Guitarist and singer Chuck Berry was one of the founding fathers of rock and roll. His output from 1955 to 1965 included some of the earliest classics in rock history, from "Maybellene" and "Rock 'n' Roll Music" to "Sweet Little Sixteen" and "Johnny B. Goode." Chuck Berry began playing professionally in St. Louis in the early 1950s. His 1955 hit "Maybellene" made him a national star, and he followed with a string of hit records that appealed to both black and white audiences. His career was briefly derailed in the early 1960s, when he was convicted of having sex with an underage girl and was sentenced to three years in prison; he served 20 months, from February 1962 to October 1963. Berry bounced back with new recordings and performances, but his best years seemed behind him. Ironically, Berry's biggest hit came in 1972, a live recording of the innuendo-heavy novelty song, "My Ding-a-Ling." In addition to his status as a rock legend, Berry earned a reputation for unpredictable performances, erratic behavior and legal troubles (he was sentenced to more jail time in 1979 for tax evasion). Like his contemporary Little Richard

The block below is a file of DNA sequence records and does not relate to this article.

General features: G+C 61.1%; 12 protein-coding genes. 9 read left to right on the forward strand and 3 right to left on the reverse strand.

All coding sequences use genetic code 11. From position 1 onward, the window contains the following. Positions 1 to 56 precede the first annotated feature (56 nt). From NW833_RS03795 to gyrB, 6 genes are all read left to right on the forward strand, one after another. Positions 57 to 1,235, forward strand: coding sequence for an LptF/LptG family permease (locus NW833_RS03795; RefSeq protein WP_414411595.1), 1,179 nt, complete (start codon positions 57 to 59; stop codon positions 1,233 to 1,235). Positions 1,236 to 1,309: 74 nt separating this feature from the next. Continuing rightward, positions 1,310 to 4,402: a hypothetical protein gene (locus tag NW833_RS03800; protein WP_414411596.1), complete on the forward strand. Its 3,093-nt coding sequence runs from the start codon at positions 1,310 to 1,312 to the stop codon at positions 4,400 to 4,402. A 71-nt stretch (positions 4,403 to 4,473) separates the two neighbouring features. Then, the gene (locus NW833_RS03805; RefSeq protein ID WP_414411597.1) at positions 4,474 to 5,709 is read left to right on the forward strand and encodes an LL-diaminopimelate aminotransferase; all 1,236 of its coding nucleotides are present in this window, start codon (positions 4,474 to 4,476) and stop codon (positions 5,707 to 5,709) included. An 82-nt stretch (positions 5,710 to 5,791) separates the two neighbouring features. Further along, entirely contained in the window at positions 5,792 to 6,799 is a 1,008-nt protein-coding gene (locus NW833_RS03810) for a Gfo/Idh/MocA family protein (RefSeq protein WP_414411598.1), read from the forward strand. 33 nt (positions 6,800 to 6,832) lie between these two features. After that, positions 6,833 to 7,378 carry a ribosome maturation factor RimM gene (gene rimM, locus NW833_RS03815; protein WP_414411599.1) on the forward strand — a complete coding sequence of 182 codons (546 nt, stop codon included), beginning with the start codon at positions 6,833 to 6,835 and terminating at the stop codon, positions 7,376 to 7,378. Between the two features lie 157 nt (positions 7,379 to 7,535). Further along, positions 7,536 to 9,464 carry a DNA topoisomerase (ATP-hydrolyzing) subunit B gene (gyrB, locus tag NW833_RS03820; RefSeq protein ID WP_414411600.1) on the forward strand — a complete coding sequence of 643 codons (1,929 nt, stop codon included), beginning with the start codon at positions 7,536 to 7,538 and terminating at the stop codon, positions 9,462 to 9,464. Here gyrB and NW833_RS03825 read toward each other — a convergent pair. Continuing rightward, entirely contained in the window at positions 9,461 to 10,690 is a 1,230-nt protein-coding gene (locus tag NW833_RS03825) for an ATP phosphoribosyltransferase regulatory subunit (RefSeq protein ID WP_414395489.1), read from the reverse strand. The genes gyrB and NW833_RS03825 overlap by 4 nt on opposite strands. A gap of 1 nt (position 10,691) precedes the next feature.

, Berry was an African-American whose influence on rock 'n' roll was later overshadowed by the popularity of white artists such as The Beatles
and the The Rolling Stones
. Nonetheless, he remained recognized as one of the founders of rock 'n' roll music until his death at age 90 in 2017.